The Estate of Prince and a Princess by Jessie Stewart
20th November 2019 | Alisha Francis
The preparation of Wills and trusts are often unmentionable topics within any family home and are often unusual topics in any newspaper headline.
The result of poor preparation of Wills and trusts however is a topic of controversy and potential dispute within any family home and has more than ever in recent years made many front pages of our Newspapers. We do not want this to happen to your family.
When the sad news hit our headlines that Princess Diana had passed away, it was shortly followed by the exposure of her wishes with regards to how her estate would be distributed. Diana’s letter of wishes (separate to her Will) requested executors, at their discretion, to give one quarter of her personal property to her godchildren, amounting to £100,000. Diana’s executors never did so and instead the court disregarded the letter of wishes. It was not all that bad however as each godchild received a keepsake gift, such as ‘an incomplete tea set, a commercially available watercolour painting or, according to one godchild’s parent, a “grubby trinket”’. It would be fair to say that the execution of her estate therefore was not handled with the class, elegance and decorum exuded by her throughout her years.
Your intent should therefore be incorporated into your Will and not placed into a separate document. Whilst letters of wishes are certainly a successful tool to express your wish, giving executors “discretion” to follow it may mean that your beneficiaries could end up with an incomplete tea set or a “grubby trinket”.
From the Princess of England and Wales to the Prince of music, we saw a different probate encounter in April 2016. When Prince passed away intestate (without making a Will), he left his assets to be dealt with in accordance with Minnesota law. A respectable £225 million fortune was left in the hands of the law to be claimed back by his closest relatives. Prince however acquired a few more relatives than he may have believed he had when in August 2016 the case judge had to reject 29 false claims by alleged family members who attempted to obtain part of his estate. DNA tests have been taken from those hopeful to establish a blood connection with the musician. It would be accurate to say that whilst it is likely that Prince never meant to cause any sorrow the probate in this estate may take some extra time.
Whilst this estate is a little more commercially driven than those dealt with by Landons on a day to day basis, keeping your Will in a safe and accessible place is invaluable. After providing our clients with new Wills, Landons hold them in a strong room in our offices at no extra cost. This prevents any unknown destruction of your Will and avoids any confusion for your family after your death in locating your original Will.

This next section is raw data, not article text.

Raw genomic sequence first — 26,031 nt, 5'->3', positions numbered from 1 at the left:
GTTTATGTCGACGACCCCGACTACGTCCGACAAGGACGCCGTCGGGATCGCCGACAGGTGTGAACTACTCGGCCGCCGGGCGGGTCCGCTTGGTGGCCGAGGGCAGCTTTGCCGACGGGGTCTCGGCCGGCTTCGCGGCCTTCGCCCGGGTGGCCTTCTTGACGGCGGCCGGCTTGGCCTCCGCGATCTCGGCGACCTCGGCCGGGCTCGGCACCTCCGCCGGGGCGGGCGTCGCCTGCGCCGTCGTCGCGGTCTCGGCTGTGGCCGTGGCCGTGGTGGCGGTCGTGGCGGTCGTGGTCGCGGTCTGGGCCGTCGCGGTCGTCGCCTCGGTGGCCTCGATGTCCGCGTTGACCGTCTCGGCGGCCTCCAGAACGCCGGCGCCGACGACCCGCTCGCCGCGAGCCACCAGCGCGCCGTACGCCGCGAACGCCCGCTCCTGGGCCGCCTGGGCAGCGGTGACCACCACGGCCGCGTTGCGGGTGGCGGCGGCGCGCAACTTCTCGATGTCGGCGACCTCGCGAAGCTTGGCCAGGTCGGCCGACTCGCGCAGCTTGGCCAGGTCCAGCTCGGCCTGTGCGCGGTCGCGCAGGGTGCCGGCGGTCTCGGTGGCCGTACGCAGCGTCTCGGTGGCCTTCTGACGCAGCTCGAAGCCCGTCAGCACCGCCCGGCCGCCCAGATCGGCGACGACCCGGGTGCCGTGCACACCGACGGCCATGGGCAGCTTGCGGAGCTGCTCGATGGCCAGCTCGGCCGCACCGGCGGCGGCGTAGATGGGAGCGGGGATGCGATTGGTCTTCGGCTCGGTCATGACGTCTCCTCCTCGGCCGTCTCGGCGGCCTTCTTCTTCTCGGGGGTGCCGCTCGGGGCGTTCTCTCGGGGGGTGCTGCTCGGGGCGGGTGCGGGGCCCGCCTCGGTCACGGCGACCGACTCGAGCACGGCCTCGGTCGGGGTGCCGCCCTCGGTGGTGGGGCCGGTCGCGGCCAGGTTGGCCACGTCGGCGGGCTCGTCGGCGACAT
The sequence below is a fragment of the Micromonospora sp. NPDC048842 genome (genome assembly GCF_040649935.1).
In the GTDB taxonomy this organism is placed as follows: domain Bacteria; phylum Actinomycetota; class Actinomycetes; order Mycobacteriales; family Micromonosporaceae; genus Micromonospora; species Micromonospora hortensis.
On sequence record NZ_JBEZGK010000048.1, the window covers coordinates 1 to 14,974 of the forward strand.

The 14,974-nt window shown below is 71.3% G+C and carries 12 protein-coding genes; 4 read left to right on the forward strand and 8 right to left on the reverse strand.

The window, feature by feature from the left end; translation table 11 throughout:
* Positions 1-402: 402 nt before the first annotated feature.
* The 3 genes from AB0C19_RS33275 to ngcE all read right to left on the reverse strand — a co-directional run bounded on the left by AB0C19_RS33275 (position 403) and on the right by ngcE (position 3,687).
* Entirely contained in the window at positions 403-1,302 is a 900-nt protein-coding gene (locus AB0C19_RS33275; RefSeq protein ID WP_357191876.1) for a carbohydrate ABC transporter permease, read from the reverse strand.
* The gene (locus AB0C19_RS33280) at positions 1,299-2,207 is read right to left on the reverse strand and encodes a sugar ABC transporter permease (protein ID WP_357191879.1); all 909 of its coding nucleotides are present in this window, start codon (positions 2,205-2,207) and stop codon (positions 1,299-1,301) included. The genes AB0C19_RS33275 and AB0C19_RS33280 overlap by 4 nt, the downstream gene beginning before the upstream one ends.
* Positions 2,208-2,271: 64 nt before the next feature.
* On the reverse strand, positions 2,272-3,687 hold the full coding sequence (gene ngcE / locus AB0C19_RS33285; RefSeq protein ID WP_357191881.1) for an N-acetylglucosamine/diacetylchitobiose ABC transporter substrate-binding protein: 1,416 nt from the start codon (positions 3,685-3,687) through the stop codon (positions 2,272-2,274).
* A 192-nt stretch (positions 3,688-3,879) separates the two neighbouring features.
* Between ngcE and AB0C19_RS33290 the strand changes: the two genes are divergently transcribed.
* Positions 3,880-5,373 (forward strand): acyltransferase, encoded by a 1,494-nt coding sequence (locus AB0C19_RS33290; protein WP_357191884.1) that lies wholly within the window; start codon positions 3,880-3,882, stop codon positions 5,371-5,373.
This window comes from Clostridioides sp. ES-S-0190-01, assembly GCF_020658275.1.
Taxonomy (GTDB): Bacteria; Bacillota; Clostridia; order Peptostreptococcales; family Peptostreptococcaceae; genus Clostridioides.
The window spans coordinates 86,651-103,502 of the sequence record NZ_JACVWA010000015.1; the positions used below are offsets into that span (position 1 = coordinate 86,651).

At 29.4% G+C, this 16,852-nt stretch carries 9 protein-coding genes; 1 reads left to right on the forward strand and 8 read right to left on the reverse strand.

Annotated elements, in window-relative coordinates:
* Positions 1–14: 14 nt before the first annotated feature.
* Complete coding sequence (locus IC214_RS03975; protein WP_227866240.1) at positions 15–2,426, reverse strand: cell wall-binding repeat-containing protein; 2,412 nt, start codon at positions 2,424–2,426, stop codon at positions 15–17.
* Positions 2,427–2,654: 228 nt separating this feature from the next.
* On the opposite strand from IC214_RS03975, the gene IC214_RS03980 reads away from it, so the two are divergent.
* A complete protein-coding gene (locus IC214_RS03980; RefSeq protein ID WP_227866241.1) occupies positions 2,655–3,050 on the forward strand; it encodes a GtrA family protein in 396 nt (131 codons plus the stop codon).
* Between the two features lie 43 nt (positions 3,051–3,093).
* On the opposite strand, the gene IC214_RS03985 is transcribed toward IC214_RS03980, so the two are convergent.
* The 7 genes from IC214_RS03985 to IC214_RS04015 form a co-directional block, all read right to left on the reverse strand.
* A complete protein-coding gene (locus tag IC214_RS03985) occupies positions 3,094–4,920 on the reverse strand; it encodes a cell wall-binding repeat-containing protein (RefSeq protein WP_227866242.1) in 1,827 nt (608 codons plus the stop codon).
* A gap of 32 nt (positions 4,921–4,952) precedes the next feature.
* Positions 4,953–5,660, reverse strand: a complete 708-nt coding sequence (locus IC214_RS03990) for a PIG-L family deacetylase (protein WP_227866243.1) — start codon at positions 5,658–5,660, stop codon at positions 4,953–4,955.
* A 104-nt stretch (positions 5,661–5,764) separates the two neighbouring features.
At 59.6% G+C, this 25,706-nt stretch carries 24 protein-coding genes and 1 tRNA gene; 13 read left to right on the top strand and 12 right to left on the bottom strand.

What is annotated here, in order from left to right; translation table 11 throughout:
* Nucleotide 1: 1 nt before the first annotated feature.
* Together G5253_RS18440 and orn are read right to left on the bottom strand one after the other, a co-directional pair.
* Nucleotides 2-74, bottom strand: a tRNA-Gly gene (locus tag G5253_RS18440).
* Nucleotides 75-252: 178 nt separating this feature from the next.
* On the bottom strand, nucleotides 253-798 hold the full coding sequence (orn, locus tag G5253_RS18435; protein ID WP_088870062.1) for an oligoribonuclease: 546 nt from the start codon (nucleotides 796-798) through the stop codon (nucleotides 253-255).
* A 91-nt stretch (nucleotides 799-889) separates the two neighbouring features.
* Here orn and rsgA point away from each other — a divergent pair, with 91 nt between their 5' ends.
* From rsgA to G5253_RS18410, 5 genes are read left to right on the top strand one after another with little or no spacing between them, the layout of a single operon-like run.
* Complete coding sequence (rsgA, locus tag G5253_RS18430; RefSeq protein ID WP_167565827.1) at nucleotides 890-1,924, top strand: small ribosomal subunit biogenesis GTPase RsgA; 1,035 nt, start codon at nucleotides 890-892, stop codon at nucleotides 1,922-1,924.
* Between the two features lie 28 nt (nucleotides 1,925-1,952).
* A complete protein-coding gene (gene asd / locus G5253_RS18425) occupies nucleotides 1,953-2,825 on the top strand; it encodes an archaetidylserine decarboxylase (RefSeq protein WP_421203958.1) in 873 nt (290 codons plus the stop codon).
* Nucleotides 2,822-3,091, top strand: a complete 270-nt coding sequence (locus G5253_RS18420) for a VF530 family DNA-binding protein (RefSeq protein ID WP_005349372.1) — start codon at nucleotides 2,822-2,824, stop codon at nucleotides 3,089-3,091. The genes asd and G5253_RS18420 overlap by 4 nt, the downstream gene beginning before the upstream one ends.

In 1962, when another beauty of the world passed away, the tabloids were intrigued by Marilyn Monroe’s estate succession. The original fashionista left most of her estate to her acting coach and mentor Lee Strasberg. Her Will stipulated that she wanted her personal effects to be shared amongst friends and ‘those to whom I am devoted to’. Strasberg held onto this increasing fortune until he eventually passed away in 1982. Monroe’s estate therefore passed with Strasberg’s to his third wife, who made a ‘cool £10 million’ from a Christies auction. Monroe’s famous JFK Happy Birthday gown sold for approximately £749,000 and Monroe’s baby grand piano was bought by Mariah Carey for an estimated £449,000.
It is important that your wishes with regards to the beneficiaries of your estate are considered in every eventuality. Whilst we cannot say with certainty, it is unlikely that Monroe foresaw her fortune being distributed after her death by Strasberg’s widow. At Landons we encourage our clients to make provisions in their estate for any foreseeable future event, to ensure that your assets are dealt with exactly as you would wish when you pass away.
Our firm puts each client’s needs at the forefront of our service provided. Whilst it is important to have a Will, it is fundamental to have the right Will. Whether, like Alexander McQueen, you wish to leave £50,000 for the maintenance of your dogs or whether like Shakespeare you wish to leave your second best bed to your wife in your Will, Landons ensure that each detail is correct for each client.
If you have any queries regarding your current Will, wish to make a new Will or wish to add to an existing Will please feel free to call us on 01277 210021 and we will be more than happy to arrange an appointment to suit your needs as appropriate.